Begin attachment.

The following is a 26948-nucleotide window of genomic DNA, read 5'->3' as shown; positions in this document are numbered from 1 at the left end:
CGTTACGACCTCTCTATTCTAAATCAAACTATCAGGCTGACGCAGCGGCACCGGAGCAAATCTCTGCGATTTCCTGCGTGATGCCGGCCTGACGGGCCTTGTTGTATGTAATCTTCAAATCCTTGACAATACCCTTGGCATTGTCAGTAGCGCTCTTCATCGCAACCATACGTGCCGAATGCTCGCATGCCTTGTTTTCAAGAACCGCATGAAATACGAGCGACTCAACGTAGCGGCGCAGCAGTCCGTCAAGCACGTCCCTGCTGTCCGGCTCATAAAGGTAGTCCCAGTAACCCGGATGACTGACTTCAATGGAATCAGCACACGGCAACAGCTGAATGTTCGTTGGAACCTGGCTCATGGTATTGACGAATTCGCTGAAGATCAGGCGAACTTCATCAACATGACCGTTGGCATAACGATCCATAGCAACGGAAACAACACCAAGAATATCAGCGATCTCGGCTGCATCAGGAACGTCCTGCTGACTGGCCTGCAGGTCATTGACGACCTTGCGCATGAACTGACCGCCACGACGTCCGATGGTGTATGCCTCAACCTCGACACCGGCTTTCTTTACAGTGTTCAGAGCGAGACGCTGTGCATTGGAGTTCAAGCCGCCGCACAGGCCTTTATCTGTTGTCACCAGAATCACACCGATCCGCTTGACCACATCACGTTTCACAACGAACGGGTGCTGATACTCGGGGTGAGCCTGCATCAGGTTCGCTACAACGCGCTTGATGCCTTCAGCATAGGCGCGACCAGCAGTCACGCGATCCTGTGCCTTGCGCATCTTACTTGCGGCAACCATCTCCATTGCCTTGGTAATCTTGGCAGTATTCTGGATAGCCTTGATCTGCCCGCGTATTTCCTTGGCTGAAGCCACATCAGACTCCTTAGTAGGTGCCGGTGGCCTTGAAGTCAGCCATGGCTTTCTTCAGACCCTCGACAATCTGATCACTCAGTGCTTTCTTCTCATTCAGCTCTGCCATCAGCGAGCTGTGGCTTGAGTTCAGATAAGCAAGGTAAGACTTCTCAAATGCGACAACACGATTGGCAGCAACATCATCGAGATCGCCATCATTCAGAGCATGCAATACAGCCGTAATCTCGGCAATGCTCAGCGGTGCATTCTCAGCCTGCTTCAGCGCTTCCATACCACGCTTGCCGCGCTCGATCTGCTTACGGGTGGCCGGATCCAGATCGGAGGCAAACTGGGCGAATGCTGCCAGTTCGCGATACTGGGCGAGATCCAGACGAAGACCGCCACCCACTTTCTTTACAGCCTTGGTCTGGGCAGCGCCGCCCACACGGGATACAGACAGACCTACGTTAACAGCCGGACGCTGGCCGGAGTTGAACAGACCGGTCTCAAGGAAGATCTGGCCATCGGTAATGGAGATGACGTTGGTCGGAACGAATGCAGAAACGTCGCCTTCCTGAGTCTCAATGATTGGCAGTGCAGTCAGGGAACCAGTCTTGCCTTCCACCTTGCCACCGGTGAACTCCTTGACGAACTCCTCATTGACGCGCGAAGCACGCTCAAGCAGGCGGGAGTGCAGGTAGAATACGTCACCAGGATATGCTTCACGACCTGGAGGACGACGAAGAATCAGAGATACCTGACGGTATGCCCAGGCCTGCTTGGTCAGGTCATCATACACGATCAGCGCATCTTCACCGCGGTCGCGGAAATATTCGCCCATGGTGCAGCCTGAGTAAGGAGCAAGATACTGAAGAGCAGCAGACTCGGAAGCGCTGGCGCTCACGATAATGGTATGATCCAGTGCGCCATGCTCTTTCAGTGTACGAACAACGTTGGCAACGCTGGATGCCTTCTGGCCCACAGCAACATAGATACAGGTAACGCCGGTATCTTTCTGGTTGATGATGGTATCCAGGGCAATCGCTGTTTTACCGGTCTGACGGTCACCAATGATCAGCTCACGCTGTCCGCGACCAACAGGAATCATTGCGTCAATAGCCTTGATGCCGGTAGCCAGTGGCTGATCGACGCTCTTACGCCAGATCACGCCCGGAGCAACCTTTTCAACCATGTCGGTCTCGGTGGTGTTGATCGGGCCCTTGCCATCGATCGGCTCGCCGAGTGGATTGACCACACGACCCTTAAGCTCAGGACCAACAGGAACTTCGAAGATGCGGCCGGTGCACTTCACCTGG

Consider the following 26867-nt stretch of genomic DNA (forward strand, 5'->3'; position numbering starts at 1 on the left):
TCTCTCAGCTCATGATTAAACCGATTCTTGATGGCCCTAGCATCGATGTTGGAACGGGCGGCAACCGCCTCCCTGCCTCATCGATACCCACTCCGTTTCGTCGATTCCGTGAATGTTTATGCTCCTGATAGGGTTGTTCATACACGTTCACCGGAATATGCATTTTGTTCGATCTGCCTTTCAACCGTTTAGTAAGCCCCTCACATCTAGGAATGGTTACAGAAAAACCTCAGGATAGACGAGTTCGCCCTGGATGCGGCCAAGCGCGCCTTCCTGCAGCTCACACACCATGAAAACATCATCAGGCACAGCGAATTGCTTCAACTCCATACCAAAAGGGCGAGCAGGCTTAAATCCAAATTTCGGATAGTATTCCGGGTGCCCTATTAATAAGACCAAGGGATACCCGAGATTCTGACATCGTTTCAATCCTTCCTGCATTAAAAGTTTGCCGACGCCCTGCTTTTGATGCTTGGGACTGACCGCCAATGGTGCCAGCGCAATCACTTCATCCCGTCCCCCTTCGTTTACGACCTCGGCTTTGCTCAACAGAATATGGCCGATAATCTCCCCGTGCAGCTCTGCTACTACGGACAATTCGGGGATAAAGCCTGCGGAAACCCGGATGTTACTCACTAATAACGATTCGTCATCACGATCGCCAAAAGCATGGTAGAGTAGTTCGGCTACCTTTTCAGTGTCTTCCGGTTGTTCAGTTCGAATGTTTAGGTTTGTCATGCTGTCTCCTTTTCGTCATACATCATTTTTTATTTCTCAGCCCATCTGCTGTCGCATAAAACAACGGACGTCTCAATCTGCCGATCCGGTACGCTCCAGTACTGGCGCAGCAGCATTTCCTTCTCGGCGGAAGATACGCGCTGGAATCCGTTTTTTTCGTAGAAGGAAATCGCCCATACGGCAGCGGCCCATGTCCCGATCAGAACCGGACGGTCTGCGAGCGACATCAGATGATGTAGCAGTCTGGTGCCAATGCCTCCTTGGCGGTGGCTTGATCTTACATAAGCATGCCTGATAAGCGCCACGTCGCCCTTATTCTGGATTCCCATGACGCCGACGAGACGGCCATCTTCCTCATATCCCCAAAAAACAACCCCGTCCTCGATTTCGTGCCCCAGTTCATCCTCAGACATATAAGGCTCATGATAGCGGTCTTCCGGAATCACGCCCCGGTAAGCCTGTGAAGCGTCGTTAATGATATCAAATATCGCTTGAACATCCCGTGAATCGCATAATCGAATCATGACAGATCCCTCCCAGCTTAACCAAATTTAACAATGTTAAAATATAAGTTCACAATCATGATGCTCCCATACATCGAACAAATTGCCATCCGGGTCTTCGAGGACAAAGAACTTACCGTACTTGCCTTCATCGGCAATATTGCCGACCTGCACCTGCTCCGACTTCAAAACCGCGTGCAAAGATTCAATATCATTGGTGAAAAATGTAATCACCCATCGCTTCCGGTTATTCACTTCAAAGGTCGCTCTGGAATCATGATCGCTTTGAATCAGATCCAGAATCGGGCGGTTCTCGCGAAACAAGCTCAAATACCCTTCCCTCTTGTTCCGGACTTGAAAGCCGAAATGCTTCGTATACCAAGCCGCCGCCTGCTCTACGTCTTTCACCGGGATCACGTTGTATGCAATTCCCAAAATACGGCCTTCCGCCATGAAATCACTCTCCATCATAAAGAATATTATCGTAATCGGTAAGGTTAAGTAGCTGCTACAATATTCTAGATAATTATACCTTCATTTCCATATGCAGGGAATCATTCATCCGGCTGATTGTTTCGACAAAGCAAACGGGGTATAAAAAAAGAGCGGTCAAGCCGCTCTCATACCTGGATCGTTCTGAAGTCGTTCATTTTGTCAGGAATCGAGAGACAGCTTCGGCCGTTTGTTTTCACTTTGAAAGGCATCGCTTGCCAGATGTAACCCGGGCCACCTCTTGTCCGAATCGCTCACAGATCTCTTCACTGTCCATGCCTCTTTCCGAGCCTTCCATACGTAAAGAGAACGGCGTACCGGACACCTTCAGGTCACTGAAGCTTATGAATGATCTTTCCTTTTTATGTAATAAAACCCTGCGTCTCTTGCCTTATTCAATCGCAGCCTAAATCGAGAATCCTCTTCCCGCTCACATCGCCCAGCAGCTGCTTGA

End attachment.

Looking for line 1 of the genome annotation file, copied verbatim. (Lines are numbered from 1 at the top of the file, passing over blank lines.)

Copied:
The following is a 26948-nucleotide window of genomic DNA, read 5'->3' as shown; positions in this document are numbered from 1 at the left end: